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Asthma & the Flu
Having asthma does not increase your risk of getting the flu. It does, however, increase your risk of flu-related complications.
- Asthma is the most common health condition among children and adults hospitalized with the flu.
- Get the flu vaccine. It is your best protection against the flu.
- If you have asthma you should get the flu shot, not the nasal spray.
- If you have flu-like symptoms, contact your health care provider immediately.
Why does having asthma put me at higher risk for getting the flu?
Having asthma does not put you at an increased risk for getting the flu. It does, however, put you at an increased risk of complications from the flu virus. Asthma is the most common medical condition among children and adults hospitalized with the flu.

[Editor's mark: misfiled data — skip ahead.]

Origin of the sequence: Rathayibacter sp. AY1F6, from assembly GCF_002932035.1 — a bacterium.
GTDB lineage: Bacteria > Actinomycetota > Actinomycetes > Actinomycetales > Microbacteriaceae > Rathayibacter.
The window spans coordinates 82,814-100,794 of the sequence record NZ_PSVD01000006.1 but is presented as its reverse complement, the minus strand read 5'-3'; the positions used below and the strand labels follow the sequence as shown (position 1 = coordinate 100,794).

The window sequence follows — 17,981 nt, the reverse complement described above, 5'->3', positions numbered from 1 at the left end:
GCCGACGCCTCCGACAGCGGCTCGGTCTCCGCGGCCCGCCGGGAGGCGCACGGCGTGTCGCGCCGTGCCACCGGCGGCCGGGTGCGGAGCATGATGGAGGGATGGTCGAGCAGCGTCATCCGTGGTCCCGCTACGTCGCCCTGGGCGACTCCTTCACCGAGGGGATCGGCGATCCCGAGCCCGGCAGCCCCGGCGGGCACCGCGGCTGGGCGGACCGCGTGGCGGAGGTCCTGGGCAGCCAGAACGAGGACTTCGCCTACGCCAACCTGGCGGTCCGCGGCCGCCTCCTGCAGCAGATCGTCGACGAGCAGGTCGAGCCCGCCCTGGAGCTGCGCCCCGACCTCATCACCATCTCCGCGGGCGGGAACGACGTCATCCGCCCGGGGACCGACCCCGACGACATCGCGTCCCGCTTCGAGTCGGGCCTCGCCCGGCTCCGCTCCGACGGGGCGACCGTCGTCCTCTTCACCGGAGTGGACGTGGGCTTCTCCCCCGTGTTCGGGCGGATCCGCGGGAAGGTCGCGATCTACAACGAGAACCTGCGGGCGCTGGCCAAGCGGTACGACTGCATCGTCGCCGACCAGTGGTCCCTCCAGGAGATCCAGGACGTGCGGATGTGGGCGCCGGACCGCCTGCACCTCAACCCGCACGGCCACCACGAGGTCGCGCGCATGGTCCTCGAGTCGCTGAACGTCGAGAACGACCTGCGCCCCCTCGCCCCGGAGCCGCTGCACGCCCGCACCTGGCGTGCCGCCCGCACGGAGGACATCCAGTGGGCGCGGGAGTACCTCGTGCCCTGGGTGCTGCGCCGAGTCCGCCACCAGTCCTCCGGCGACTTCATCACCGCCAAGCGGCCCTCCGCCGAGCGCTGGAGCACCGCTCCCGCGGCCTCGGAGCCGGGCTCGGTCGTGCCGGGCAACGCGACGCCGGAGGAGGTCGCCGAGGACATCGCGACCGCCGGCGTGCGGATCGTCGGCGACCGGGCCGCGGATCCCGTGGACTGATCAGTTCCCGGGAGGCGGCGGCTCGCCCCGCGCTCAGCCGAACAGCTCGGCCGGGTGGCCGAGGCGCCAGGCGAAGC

Asthma causes your airways to swell and increases their sensitivity. The flu virus can increase the inflammation of your airways and lungs. This can lead to pneumonia and other acute respiratory diseases.
How can I protect myself from getting the flu?
Getting the flu vaccine is the most effective way to prevent the flu. The nasal spray vaccine is not safe for people with asthma. You should get a flu shot.
Because you are at an increased risk of getting pneumonia, talk to your health care provider about the pneumococcal vaccine. The pneumococcal vaccine will protect you against pneumonia. In addition to vaccination, follow our everyday steps to keep yourself healthy this flu season.
I think I have the flu. What should I do?
If you have any flu-like symptoms, contact your health care provider immediately. If you have the flu your health care provider can prescribe antiviral medications that can make your symptoms less severe and make you feel better faster. In addition, follow our treatment recommendations.